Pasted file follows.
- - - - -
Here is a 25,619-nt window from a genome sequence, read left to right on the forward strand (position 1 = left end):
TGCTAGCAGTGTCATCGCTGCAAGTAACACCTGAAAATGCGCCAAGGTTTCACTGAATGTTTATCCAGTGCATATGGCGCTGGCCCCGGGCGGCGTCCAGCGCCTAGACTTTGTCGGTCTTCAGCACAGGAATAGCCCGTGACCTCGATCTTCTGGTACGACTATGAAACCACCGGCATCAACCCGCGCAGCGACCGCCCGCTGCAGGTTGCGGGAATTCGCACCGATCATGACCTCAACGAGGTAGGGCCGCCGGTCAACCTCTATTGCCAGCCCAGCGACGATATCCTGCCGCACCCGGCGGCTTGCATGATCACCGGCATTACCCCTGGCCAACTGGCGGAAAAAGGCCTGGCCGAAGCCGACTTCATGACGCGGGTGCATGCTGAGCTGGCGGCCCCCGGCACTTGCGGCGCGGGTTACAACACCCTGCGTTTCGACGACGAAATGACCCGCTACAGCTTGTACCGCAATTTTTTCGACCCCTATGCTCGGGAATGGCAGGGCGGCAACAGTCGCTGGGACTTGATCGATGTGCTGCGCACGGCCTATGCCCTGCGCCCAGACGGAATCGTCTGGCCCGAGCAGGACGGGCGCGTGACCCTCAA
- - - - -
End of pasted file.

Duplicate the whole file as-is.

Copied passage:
Here is a 25,619-nt window from a genome sequence, read left to right on the forward strand (position 1 = left end):
TGCTAGCAGTGTCATCGCTGCAAGTAACACCTGAAAATGCGCCAAGGTTTCACTGAATGTTTATCCAGTGCATATGGCGCTGGCCCCGGGCGGCGTCCAGCGCCTAGACTTTGTCGGTCTTCAGCACAGGAATAGCCCGTGACCTCGATCTTCTGGTACGACTATGAAACCACCGGCATCAACCCGCGCAGCGACCGCCCGCTGCAGGTTGCGGGAATTCGCACCGATCATGACCTCAACGAGGTAGGGCCGCCGGTCAACCTCTATTGCCAGCCCAGCGACGATATCCTGCCGCACCCGGCGGCTTGCATGATCACCGGCATTACCCCTGGCCAACTGGCGGAAAAAGGCCTGGCCGAAGCCGACTTCATGACGCGGGTGCATGCTGAGCTGGCGGCCCCCGGCACTTGCGGCGCGGGTTACAACACCCTGCGTTTCGACGACGAAATGACCCGCTACAGCTTGTACCGCAATTTTTTCGACCCCTATGCTCGGGAATGGCAGGGCGGCAACAGTCGCTGGGACTTGATCGATGTGCTGCGCACGGCCTATGCCCTGCGCCCAGACGGAATCGTCTGGCCCGAGCAGGACGGGCGCGTGACCCTCAA